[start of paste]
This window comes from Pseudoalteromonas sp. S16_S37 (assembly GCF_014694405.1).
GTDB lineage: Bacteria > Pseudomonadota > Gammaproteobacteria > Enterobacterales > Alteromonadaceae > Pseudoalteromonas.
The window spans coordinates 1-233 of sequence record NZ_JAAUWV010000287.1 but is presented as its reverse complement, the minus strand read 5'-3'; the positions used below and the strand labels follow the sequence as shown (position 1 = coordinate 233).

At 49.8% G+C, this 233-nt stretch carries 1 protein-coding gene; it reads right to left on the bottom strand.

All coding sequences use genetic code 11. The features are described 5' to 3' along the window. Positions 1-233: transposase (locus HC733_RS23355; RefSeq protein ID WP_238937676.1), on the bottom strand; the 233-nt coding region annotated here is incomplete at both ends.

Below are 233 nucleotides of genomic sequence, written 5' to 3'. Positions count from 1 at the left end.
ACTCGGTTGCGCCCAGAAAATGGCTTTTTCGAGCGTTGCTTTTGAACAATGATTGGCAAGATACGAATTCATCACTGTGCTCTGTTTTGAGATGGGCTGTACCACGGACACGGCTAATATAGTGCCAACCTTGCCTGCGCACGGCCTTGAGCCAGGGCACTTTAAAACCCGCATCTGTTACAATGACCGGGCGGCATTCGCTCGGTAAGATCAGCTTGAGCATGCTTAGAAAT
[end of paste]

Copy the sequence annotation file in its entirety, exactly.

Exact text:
This window comes from Pseudoalteromonas sp. S16_S37 (assembly GCF_014694405.1).
GTDB lineage: Bacteria > Pseudomonadota > Gammaproteobacteria > Enterobacterales > Alteromonadaceae > Pseudoalteromonas.
The window spans coordinates 1-233 of sequence record NZ_JAAUWV010000287.1 but is presented as its reverse complement, the minus strand read 5'-3'; the positions used below and the strand labels follow the sequence as shown (position 1 = coordinate 233).

At 49.8% G+C, this 233-nt stretch carries 1 protein-coding gene; it reads right to left on the bottom strand.

All coding sequences use genetic code 11. The features are described 5' to 3' along the window. Positions 1-233: transposase (locus HC733_RS23355; RefSeq protein ID WP_238937676.1), on the bottom strand; the 233-nt coding region annotated here is incomplete at both ends.

Below are 233 nucleotides of genomic sequence, written 5' to 3'. Positions count from 1 at the left end.
ACTCGGTTGCGCCCAGAAAATGGCTTTTTCGAGCGTTGCTTTTGAACAATGATTGGCAAGATACGAATTCATCACTGTGCTCTGTTTTGAGATGGGCTGTACCACGGACACGGCTAATATAGTGCCAACCTTGCCTGCGCACGGCCTTGAGCCAGGGCACTTTAAAACCCGCATCTGTTACAATGACCGGGCGGCATTCGCTCGGTAAGATCAGCTTGAGCATGCTTAGAAAT